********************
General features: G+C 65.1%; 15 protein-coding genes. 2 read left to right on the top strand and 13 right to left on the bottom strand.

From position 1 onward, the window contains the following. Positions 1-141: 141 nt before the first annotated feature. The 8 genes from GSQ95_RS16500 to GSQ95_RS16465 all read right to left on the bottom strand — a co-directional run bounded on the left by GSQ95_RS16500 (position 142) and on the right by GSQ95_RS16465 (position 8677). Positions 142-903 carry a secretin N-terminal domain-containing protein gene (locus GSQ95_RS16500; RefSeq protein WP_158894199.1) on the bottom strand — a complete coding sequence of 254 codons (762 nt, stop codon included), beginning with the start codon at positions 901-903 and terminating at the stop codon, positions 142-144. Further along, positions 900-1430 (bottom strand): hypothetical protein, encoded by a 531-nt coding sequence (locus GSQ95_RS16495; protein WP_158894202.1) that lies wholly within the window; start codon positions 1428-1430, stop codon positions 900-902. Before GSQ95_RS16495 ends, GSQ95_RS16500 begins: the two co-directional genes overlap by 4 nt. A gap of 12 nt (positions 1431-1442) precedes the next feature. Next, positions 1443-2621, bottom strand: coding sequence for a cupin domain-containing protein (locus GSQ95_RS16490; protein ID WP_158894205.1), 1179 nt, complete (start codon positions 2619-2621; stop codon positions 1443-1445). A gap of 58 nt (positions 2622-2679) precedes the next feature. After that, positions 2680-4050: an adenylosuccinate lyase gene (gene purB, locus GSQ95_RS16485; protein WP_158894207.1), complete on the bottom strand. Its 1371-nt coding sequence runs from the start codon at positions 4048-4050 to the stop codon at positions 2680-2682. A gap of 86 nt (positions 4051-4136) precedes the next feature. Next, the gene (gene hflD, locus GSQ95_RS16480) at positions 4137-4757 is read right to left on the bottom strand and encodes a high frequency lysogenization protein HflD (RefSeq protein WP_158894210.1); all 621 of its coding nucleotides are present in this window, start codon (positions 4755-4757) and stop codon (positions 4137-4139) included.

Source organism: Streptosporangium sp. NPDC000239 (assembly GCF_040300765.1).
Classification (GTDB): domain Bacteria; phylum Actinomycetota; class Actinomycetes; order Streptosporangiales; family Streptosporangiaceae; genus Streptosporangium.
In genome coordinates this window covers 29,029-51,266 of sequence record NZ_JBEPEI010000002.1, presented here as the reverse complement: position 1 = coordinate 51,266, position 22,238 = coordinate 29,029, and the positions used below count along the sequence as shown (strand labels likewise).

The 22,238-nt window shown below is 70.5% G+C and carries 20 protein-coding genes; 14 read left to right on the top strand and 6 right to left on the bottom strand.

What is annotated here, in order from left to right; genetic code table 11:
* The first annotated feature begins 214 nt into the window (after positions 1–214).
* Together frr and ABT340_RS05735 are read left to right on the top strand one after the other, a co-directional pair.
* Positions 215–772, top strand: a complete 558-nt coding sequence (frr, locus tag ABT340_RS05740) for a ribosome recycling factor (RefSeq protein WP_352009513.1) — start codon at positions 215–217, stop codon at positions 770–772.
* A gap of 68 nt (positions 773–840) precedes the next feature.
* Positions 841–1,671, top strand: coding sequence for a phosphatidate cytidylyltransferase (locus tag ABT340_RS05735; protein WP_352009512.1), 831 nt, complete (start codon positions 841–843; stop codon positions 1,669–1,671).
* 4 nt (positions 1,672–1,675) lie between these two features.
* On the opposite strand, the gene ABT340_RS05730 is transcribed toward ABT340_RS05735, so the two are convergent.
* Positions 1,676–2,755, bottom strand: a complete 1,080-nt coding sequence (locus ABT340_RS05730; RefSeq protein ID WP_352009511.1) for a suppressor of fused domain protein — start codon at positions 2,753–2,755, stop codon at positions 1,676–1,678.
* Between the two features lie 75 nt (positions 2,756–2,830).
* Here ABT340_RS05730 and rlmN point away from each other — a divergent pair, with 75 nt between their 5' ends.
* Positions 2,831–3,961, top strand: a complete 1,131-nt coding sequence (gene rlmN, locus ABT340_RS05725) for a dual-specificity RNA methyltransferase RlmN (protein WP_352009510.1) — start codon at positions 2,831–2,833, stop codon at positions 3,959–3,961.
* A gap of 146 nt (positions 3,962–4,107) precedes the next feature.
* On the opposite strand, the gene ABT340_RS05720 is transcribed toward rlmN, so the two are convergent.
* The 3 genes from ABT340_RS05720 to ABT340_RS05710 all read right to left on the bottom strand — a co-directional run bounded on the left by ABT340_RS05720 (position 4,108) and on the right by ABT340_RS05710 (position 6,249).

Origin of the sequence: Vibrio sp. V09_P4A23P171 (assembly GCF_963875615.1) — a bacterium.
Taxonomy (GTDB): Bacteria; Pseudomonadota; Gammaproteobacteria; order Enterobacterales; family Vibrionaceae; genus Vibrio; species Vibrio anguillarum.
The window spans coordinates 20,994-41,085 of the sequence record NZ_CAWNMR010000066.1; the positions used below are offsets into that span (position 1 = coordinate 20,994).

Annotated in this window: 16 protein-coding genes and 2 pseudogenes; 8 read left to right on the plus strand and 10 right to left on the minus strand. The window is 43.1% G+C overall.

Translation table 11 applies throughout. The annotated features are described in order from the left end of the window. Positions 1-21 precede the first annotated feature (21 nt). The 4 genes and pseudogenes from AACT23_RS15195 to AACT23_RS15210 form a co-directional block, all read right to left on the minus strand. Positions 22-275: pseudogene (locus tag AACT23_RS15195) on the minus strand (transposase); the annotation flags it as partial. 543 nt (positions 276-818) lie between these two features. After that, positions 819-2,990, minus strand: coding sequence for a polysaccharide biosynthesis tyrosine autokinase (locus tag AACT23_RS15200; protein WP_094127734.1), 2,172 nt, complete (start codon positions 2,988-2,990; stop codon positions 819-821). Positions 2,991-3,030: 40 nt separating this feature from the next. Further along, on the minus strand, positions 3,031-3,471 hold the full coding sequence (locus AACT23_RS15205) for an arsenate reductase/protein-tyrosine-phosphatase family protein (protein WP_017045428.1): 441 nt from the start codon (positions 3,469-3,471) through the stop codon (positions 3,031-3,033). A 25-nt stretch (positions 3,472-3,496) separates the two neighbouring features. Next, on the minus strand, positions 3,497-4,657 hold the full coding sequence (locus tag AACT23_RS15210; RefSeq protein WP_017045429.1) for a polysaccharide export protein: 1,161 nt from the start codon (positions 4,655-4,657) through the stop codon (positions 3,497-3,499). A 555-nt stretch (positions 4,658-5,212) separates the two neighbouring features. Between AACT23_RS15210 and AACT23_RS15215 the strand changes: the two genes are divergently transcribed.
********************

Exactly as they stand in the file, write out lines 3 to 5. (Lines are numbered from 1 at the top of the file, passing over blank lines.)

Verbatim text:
Source organism: Streptosporangium sp. NPDC000239 (assembly GCF_040300765.1).
Classification (GTDB): domain Bacteria; phylum Actinomycetota; class Actinomycetes; order Streptosporangiales; family Streptosporangiaceae; genus Streptosporangium.
In genome coordinates this window covers 29,029-51,266 of sequence record NZ_JBEPEI010000002.1, presented here as the reverse complement: position 1 = coordinate 51,266, position 22,238 = coordinate 29,029, and the positions used below count along the sequence as shown (strand labels likewise).